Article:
Judge Brugiere’s indictment, released last week, plunged already strained relations between Paris and Kigali into a diplomatic impasse. Rwanda has since shut down its diplomatic mission in Paris and ordered all French diplomats out of the country. When contacted, the French embassy in India declined to be drawn into the issue, merely stating that the judiciary in France was independent.
How the arrest warrants will be implemented remains to be seen. Rwanda’s Ministry of Justice has already called upon Interpol member states not to give weight to the warrants. At the time of writing, it wasn’t clear what views the mea had on the subject. When asked if he thought the Indian government would act on the warrant, Amb. Nyamwasa said,
“India is a democracy with a functioning government and an independent Parliament and judiciary. It won’t take orders from an obscure French judge. Colonialism is over. Those times are gone when they can indict and deport sovereign nationals. We are independent nations.”
In fact, claims Amb. Nyamwasa, “those named did not commit this crime at all. They weren’t part of the army guarding him (the late president). On the contrary, he (President Habyarimana) was being guarded by French troops. The judge should be indicting them instead.”
Amb. Nyamwasa is still reportedly reading through the document (in French)—which a friend sent him. He’s yet to read all of it, but prima facie he finds it rubbish. “This judge has even got my name wrong,” he says. “I’m identified as Faustin Nyamwasa-Kayumba. I’m not Faustin. Were the Interpol to come inquiring, I’d have to tell them I’m not Faustin.”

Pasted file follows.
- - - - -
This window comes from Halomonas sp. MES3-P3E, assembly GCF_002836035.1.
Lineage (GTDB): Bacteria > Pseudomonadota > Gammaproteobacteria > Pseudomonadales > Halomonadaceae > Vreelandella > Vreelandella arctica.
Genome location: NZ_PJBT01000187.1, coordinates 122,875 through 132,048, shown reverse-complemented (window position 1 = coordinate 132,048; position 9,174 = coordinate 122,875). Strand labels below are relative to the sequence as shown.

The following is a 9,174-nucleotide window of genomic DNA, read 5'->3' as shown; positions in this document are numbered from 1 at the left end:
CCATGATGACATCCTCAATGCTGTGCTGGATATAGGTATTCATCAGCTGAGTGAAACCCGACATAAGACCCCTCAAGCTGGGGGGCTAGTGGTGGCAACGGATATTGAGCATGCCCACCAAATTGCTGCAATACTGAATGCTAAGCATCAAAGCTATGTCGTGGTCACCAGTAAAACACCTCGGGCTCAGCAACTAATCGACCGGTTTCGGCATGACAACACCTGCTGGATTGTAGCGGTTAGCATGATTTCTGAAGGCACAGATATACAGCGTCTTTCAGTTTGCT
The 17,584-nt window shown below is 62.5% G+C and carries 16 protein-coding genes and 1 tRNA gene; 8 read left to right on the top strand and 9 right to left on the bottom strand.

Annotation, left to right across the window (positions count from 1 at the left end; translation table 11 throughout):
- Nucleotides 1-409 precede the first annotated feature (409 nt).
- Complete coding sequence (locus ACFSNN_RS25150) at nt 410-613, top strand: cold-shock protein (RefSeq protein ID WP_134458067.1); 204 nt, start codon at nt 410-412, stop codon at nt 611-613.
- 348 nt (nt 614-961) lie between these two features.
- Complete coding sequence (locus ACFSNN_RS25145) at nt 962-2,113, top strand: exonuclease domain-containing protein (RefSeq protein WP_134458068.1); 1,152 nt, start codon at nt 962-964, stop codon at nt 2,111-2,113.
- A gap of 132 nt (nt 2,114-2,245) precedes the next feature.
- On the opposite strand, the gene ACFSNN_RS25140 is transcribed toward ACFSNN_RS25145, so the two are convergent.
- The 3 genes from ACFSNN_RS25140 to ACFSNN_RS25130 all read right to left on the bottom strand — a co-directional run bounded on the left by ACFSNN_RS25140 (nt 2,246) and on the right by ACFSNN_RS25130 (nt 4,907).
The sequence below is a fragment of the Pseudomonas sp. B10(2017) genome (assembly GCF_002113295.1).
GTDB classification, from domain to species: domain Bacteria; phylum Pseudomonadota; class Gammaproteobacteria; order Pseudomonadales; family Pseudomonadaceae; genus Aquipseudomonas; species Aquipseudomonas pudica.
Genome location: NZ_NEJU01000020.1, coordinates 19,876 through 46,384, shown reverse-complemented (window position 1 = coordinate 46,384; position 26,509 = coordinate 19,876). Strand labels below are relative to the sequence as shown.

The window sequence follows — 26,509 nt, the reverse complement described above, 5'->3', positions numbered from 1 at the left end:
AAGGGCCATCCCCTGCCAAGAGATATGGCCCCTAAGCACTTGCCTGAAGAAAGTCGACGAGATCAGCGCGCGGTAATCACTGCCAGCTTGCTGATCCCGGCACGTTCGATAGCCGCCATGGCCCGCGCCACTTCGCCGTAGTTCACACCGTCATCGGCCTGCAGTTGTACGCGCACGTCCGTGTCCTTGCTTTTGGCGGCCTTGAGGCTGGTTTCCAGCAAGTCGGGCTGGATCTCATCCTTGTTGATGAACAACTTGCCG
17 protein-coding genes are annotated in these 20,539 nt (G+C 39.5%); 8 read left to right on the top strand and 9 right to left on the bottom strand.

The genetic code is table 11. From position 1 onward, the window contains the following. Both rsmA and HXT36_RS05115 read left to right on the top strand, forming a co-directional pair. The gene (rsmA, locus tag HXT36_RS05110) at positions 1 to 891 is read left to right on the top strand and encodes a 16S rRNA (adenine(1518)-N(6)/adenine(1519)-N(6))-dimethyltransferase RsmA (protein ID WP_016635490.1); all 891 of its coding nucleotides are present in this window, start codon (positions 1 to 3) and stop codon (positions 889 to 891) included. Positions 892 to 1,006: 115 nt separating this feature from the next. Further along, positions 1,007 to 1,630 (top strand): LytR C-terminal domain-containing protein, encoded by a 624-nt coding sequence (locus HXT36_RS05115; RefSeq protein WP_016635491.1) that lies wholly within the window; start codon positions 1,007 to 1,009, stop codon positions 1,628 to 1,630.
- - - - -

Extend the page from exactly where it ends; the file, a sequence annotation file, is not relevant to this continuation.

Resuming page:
As for the actual charges, the ambassador claims,
“The day it happened, I was about 100 km away, in Mulindi, Byumba. This judge alleges that one time I attended a meeting when we planned to kill the president. The source of this information is about fifth-hand. He has not asked us to substantiate it. Not one of his witnesses is first-hand. How do you rely on this sort of information as a basis of indictment? There was no such meeting. There was no such plan anyway.”
Amb. Nyamwasa claims the French government is behind all this. “It’s what they wanted him (the judge) to do,” he says.
“Rwanda is an African republic where the French have repeatedly carried out coup d’etats year in and year out. If they had wanted it, they could have sent whatever evidence they had to Arusha (where a separate inquiry into the genocide is under way). France is causing problems in Cote d’Ivoire. Can Cote d’Ivoire now indict President Chirac?”
Ambassador Nyamwasa, who became a colonel in the Rwandan Patriotic Army in 1993, was Deputy Chief of Staff of the National Gendarmerie in 1994 and has been accredited with the Indian government since April of last year. Ironically, he has been to France—Normandy to be precise—for military exercises as part of a joint training team. This was back in 2001, even as the investigation was under way. But he’s not going back there in any hurry, at least not in the near future.